Michael: Alright. That's a real...it almost seems impossible, when you hear a letter like that. We get quite a few letters like that. It seems just like the woman needs a thousand answers to a thousand problems, and to organize all the answers, to know what to do in each given situation, seems to be an impossibility. But let me say this: if I could take your children in my home, in three days, they'd all be obedient. In ten days, they'd all be happy, cheerful, joyful, and there'd be no problem at all. The problem here is really not one with the children. You know, it's not like you have bad kids; it's not like the kids are such a terror that they're in an impossible situation. The problem, obviously, is with the entire structure of the family. The mother and the father's relationship is important. Obviously, the mother doesn't have an authority in this family, she's not in control.
Sounds to me like she's close to nervous breakdown, and these are the kinds of situations that would create nervous breakdowns. Quite often, divorces come out of homes like this, so it's a very urgent situation, one that needs attention right away.
You need to look at the whole of what we've said in our books. When your pastor says that your children are probably just bored, we've said over and over again that one of the big problems in homes, especially homes where there's homeschooling, where the children are kept at home all day long is boredom.
And boys, especially, by the time they get six or seven years old, need to be outdoors. They need to be climbing and wrestling and working and playing hard. And they don't need to be cooped up with girls. They don't need to be put in a situation where they have to be quiet or where they have to be still. Boys need to be turned loose to be boys.
And you take a lot of children of different ages and put them in a family. Why, if you were to take eight pastors, six or eight pastors or six or eight psychologists or six or eight social workers and put them all in a room and make them stay all day long. And just give them a few toys to play with and then tell them to be good and be sweet, why, by the end of the day, they'd be fighting, they'd be fussing.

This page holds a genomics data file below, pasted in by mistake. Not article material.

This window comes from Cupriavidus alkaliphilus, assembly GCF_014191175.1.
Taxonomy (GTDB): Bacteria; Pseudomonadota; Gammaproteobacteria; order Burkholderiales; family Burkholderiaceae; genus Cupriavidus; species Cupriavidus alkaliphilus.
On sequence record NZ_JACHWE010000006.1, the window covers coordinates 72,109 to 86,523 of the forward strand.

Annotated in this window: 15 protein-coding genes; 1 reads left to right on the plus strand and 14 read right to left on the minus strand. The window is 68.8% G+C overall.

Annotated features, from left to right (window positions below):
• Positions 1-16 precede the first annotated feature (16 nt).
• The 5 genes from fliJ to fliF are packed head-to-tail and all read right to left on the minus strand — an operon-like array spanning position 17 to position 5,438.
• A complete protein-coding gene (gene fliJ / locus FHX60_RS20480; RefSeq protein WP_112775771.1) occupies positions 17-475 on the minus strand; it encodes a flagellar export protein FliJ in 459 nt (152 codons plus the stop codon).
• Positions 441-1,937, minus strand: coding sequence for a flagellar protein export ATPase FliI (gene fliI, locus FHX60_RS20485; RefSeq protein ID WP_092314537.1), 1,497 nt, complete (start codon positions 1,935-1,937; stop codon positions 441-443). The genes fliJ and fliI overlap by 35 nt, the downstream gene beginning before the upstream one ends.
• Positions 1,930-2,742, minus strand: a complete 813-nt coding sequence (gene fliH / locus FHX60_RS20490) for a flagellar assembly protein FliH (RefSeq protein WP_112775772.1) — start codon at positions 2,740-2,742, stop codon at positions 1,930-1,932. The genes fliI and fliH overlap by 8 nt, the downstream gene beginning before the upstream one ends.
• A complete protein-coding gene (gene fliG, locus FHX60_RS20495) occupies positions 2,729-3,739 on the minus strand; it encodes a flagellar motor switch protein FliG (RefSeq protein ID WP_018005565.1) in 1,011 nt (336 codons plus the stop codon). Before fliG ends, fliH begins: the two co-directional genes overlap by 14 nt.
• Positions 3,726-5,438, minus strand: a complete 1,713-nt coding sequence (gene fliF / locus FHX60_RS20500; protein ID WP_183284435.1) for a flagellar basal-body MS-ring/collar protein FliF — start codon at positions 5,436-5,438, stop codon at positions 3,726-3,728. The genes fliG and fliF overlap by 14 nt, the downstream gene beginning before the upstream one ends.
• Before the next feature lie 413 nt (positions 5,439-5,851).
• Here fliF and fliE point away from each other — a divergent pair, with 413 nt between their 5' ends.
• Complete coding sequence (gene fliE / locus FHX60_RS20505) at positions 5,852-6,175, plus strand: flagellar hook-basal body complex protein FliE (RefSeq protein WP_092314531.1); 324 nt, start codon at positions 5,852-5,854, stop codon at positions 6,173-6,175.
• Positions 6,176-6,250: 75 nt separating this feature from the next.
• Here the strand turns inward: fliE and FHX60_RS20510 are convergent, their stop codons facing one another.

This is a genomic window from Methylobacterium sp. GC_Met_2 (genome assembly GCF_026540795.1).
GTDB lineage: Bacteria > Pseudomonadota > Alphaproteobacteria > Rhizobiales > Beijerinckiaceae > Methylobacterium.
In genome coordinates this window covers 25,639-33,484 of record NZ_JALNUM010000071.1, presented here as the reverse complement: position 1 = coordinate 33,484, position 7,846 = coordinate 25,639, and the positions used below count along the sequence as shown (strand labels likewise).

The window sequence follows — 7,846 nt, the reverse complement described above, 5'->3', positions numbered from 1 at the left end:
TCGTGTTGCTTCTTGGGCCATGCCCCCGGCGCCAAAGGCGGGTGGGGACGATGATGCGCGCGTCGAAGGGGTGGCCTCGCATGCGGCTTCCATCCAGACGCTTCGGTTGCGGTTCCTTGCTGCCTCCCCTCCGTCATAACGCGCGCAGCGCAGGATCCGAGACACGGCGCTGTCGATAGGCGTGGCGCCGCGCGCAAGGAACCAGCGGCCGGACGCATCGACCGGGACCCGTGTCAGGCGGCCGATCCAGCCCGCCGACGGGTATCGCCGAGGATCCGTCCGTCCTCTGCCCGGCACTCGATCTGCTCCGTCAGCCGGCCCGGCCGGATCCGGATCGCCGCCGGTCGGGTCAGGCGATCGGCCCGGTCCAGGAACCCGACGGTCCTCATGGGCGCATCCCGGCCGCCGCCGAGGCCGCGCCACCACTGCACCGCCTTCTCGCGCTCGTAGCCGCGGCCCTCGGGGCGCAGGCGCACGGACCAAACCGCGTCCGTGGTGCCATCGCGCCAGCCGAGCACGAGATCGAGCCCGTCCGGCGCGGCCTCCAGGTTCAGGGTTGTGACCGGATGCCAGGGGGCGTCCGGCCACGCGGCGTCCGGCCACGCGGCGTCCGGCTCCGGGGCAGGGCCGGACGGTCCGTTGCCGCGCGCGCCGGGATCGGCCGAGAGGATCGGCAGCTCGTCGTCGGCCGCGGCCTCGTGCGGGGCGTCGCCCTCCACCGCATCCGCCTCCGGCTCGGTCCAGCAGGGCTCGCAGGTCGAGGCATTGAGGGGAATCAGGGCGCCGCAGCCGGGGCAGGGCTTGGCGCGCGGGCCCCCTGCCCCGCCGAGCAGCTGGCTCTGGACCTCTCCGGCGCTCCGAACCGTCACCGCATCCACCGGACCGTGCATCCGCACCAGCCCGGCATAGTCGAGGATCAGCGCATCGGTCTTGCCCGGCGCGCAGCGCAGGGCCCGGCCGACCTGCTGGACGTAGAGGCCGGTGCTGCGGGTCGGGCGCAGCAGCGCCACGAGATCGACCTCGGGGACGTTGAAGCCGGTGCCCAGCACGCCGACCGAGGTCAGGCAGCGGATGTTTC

They'd be grouped into small groups, adversarial groups, and they'd be set one against the other. If you kept them there for weeks or months on end, then you'd have social problems. It's the same thing with children. You just can't cram children into a home and then try to order it so that there's quiet and order without giving them some outlet, some vent. So, yes, I think boredom's a big part of it.
But there's certainly a lack of respect, there's a lack of authority in the home. The mother must assume some authority, she must have some dignity. She must have some joy, she must make a statement and then stand behind it.
You just need to go back and look at the whole of what we've said and establish a relationship with your children that's one of love, one of imagination, one of expression, one of security, one of fun, one of joy, excitement about doing things, accomplishing things, doing things together. And in the midst of that, they won't have the time to stop and be rebellious and be angry towards one another.
I would say this on the spanking. When spanking is not working, in other words, if you're employing the rod and you feel like you're doing it too much, you feel like it's ineffective, then probably you are doing it too much. If using the rod is ineffective, then don't just keep using it.